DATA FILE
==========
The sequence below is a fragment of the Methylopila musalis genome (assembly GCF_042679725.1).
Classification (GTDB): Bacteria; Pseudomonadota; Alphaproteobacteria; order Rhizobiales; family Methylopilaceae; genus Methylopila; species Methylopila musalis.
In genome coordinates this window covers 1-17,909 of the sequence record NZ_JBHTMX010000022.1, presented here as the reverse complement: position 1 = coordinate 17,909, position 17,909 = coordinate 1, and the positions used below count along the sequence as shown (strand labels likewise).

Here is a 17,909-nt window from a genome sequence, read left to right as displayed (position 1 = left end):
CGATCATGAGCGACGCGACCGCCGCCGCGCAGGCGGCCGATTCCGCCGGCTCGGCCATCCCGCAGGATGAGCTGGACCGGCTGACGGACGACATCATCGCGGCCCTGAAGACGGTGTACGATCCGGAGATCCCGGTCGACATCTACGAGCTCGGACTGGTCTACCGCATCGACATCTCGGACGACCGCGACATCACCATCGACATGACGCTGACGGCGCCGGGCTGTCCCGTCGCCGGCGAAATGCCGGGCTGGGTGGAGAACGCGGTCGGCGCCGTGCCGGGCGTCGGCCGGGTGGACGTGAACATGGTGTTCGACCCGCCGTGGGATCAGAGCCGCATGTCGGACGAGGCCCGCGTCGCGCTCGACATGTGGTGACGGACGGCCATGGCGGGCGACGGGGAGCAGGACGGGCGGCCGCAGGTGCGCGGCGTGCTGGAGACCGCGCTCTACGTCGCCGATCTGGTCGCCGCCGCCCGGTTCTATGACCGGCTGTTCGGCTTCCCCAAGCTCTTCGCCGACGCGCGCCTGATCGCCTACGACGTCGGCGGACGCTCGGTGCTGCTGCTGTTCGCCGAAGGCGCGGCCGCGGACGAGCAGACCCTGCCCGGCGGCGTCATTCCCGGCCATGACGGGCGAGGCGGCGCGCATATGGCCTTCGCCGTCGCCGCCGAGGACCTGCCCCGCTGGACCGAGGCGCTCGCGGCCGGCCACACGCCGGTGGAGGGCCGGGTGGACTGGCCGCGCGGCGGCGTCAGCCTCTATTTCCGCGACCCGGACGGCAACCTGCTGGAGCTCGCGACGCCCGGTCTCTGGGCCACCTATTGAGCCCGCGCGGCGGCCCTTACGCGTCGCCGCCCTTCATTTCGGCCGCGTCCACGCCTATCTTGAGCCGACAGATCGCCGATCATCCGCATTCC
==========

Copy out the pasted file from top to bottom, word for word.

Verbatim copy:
The sequence below is a fragment of the Methylopila musalis genome (assembly GCF_042679725.1).
Classification (GTDB): Bacteria; Pseudomonadota; Alphaproteobacteria; order Rhizobiales; family Methylopilaceae; genus Methylopila; species Methylopila musalis.
In genome coordinates this window covers 1-17,909 of the sequence record NZ_JBHTMX010000022.1, presented here as the reverse complement: position 1 = coordinate 17,909, position 17,909 = coordinate 1, and the positions used below count along the sequence as shown (strand labels likewise).

Here is a 17,909-nt window from a genome sequence, read left to right as displayed (position 1 = left end):
CGATCATGAGCGACGCGACCGCCGCCGCGCAGGCGGCCGATTCCGCCGGCTCGGCCATCCCGCAGGATGAGCTGGACCGGCTGACGGACGACATCATCGCGGCCCTGAAGACGGTGTACGATCCGGAGATCCCGGTCGACATCTACGAGCTCGGACTGGTCTACCGCATCGACATCTCGGACGACCGCGACATCACCATCGACATGACGCTGACGGCGCCGGGCTGTCCCGTCGCCGGCGAAATGCCGGGCTGGGTGGAGAACGCGGTCGGCGCCGTGCCGGGCGTCGGCCGGGTGGACGTGAACATGGTGTTCGACCCGCCGTGGGATCAGAGCCGCATGTCGGACGAGGCCCGCGTCGCGCTCGACATGTGGTGACGGACGGCCATGGCGGGCGACGGGGAGCAGGACGGGCGGCCGCAGGTGCGCGGCGTGCTGGAGACCGCGCTCTACGTCGCCGATCTGGTCGCCGCCGCCCGGTTCTATGACCGGCTGTTCGGCTTCCCCAAGCTCTTCGCCGACGCGCGCCTGATCGCCTACGACGTCGGCGGACGCTCGGTGCTGCTGCTGTTCGCCGAAGGCGCGGCCGCGGACGAGCAGACCCTGCCCGGCGGCGTCATTCCCGGCCATGACGGGCGAGGCGGCGCGCATATGGCCTTCGCCGTCGCCGCCGAGGACCTGCCCCGCTGGACCGAGGCGCTCGCGGCCGGCCACACGCCGGTGGAGGGCCGGGTGGACTGGCCGCGCGGCGGCGTCAGCCTCTATTTCCGCGACCCGGACGGCAACCTGCTGGAGCTCGCGACGCCCGGTCTCTGGGCCACCTATTGAGCCCGCGCGGCGGCCCTTACGCGTCGCCGCCCTTCATTTCGGCCGCGTCCACGCCTATCTTGAGCCGACAGATCGCCGATCATCCGCATTCC